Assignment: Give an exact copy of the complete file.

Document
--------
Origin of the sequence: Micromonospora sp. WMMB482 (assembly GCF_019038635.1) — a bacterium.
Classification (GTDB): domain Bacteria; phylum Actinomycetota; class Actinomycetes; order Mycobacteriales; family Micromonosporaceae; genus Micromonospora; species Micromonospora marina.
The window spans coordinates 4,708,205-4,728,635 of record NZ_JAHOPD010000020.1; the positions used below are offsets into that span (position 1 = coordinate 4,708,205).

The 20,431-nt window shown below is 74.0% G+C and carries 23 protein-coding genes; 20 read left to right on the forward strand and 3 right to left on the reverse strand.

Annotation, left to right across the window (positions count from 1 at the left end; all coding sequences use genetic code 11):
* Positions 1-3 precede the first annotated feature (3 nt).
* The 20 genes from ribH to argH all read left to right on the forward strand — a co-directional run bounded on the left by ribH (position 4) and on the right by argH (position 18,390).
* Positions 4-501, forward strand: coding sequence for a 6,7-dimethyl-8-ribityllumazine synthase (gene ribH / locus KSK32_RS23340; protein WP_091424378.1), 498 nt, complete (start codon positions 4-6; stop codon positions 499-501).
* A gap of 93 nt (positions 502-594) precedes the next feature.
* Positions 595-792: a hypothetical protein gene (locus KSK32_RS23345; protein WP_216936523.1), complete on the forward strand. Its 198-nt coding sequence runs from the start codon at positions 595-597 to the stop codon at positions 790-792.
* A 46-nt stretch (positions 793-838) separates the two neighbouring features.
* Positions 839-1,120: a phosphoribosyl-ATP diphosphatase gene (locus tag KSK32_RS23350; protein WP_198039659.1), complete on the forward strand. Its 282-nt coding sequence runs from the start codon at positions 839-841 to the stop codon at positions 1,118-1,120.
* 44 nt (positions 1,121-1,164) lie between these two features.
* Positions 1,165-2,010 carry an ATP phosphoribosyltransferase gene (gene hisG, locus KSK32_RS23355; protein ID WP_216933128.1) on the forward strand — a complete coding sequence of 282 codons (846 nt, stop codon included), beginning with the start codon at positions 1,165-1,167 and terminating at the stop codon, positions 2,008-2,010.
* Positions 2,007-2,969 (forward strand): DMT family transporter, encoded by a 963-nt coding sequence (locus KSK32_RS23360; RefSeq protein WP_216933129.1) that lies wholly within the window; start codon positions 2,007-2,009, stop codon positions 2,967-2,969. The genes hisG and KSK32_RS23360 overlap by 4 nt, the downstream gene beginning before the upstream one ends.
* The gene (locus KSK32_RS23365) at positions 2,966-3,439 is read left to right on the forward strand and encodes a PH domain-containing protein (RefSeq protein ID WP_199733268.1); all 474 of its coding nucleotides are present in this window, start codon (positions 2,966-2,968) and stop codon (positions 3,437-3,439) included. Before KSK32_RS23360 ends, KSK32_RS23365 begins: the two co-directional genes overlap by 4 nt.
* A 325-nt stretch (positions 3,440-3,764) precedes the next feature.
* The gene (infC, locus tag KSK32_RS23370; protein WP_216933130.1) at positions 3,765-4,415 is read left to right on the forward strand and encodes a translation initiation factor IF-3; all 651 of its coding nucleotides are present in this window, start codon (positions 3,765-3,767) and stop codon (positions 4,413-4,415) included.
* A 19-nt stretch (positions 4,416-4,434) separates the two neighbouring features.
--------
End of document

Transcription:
Origin of the sequence: Micromonospora sp. WMMB482 (assembly GCF_019038635.1) — a bacterium.
Classification (GTDB): domain Bacteria; phylum Actinomycetota; class Actinomycetes; order Mycobacteriales; family Micromonosporaceae; genus Micromonospora; species Micromonospora marina.
The window spans coordinates 4,708,205-4,728,635 of record NZ_JAHOPD010000020.1; the positions used below are offsets into that span (position 1 = coordinate 4,708,205).

The 20,431-nt window shown below is 74.0% G+C and carries 23 protein-coding genes; 20 read left to right on the forward strand and 3 right to left on the reverse strand.

Annotation, left to right across the window (positions count from 1 at the left end; all coding sequences use genetic code 11):
* Positions 1-3 precede the first annotated feature (3 nt).
* The 20 genes from ribH to argH all read left to right on the forward strand — a co-directional run bounded on the left by ribH (position 4) and on the right by argH (position 18,390).
* Positions 4-501, forward strand: coding sequence for a 6,7-dimethyl-8-ribityllumazine synthase (gene ribH / locus KSK32_RS23340; protein WP_091424378.1), 498 nt, complete (start codon positions 4-6; stop codon positions 499-501).
* A gap of 93 nt (positions 502-594) precedes the next feature.
* Positions 595-792: a hypothetical protein gene (locus KSK32_RS23345; protein WP_216936523.1), complete on the forward strand. Its 198-nt coding sequence runs from the start codon at positions 595-597 to the stop codon at positions 790-792.
* A 46-nt stretch (positions 793-838) separates the two neighbouring features.
* Positions 839-1,120: a phosphoribosyl-ATP diphosphatase gene (locus tag KSK32_RS23350; protein WP_198039659.1), complete on the forward strand. Its 282-nt coding sequence runs from the start codon at positions 839-841 to the stop codon at positions 1,118-1,120.
* 44 nt (positions 1,121-1,164) lie between these two features.
* Positions 1,165-2,010 carry an ATP phosphoribosyltransferase gene (gene hisG, locus KSK32_RS23355; protein ID WP_216933128.1) on the forward strand — a complete coding sequence of 282 codons (846 nt, stop codon included), beginning with the start codon at positions 1,165-1,167 and terminating at the stop codon, positions 2,008-2,010.
* Positions 2,007-2,969 (forward strand): DMT family transporter, encoded by a 963-nt coding sequence (locus KSK32_RS23360; RefSeq protein WP_216933129.1) that lies wholly within the window; start codon positions 2,007-2,009, stop codon positions 2,967-2,969. The genes hisG and KSK32_RS23360 overlap by 4 nt, the downstream gene beginning before the upstream one ends.
* The gene (locus KSK32_RS23365) at positions 2,966-3,439 is read left to right on the forward strand and encodes a PH domain-containing protein (RefSeq protein ID WP_199733268.1); all 474 of its coding nucleotides are present in this window, start codon (positions 2,966-2,968) and stop codon (positions 3,437-3,439) included. Before KSK32_RS23360 ends, KSK32_RS23365 begins: the two co-directional genes overlap by 4 nt.
* A 325-nt stretch (positions 3,440-3,764) precedes the next feature.
* The gene (infC, locus tag KSK32_RS23370; protein WP_216933130.1) at positions 3,765-4,415 is read left to right on the forward strand and encodes a translation initiation factor IF-3; all 651 of its coding nucleotides are present in this window, start codon (positions 3,765-3,767) and stop codon (positions 4,413-4,415) included.
* A 19-nt stretch (positions 4,416-4,434) separates the two neighbouring features.